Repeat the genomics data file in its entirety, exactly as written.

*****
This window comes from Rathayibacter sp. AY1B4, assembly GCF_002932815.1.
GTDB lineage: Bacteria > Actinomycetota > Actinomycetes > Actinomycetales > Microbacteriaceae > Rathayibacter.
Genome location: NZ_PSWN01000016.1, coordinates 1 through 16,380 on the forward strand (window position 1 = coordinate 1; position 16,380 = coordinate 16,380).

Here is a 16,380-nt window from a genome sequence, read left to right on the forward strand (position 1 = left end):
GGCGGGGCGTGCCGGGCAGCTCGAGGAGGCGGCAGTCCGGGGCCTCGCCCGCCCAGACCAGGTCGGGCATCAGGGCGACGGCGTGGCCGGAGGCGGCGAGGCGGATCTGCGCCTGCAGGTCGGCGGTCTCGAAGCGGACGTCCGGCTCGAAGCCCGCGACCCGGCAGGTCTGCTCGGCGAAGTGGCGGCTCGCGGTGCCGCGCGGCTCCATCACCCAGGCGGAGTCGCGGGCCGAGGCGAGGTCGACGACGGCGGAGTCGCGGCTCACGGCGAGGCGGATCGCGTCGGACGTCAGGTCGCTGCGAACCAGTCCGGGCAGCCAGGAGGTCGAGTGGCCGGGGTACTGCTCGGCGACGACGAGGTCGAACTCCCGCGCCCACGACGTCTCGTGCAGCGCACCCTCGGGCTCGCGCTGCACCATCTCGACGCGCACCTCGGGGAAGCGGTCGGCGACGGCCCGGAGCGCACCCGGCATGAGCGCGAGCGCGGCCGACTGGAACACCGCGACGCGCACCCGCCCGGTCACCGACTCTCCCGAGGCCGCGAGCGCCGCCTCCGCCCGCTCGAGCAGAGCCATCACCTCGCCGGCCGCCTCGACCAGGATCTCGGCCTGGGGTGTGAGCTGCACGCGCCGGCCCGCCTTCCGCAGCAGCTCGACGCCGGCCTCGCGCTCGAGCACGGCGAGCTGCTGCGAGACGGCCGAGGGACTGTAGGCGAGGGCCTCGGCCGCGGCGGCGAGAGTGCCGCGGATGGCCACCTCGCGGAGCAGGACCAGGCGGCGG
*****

This window comes from Rathayibacter sp. AY1B4, assembly GCF_002932815.1.
GTDB lineage: Bacteria > Actinomycetota > Actinomycetes > Actinomycetales > Microbacteriaceae > Rathayibacter.
Genome location: NZ_PSWN01000016.1, coordinates 1 through 16,380 on the forward strand (window position 1 = coordinate 1; position 16,380 = coordinate 16,380).

Here is a 16,380-nt window from a genome sequence, read left to right on the forward strand (position 1 = left end):
GGCGGGGCGTGCCGGGCAGCTCGAGGAGGCGGCAGTCCGGGGCCTCGCCCGCCCAGACCAGGTCGGGCATCAGGGCGACGGCGTGGCCGGAGGCGGCGAGGCGGATCTGCGCCTGCAGGTCGGCGGTCTCGAAGCGGACGTCCGGCTCGAAGCCCGCGACCCGGCAGGTCTGCTCGGCGAAGTGGCGGCTCGCGGTGCCGCGCGGCTCCATCACCCAGGCGGAGTCGCGGGCCGAGGCGAGGTCGACGACGGCGGAGTCGCGGCTCACGGCGAGGCGGATCGCGTCGGACGTCAGGTCGCTGCGAACCAGTCCGGGCAGCCAGGAGGTCGAGTGGCCGGGGTACTGCTCGGCGACGACGAGGTCGAACTCCCGCGCCCACGACGTCTCGTGCAGCGCACCCTCGGGCTCGCGCTGCACCATCTCGACGCGCACCTCGGGGAAGCGGTCGGCGACGGCCCGGAGCGCACCCGGCATGAGCGCGAGCGCGGCCGACTGGAACACCGCGACGCGCACCCGCCCGGTCACCGACTCTCCCGAGGCCGCGAGCGCCGCCTCCGCCCGCTCGAGCAGAGCCATCACCTCGCCGGCCGCCTCGACCAGGATCTCGGCCTGGGGTGTGAGCTGCACGCGCCGGCCCGCCTTCCGCAGCAGCTCGACGCCGGCCTCGCGCTCGAGCACGGCGAGCTGCTGCGAGACGGCCGAGGGACTGTAGGCGAGGGCCTCGGCCGCGGCGGCGAGAGTGCCGCGGATGGCCACCTCGCGGAGCAGGACCAGGCGGCGG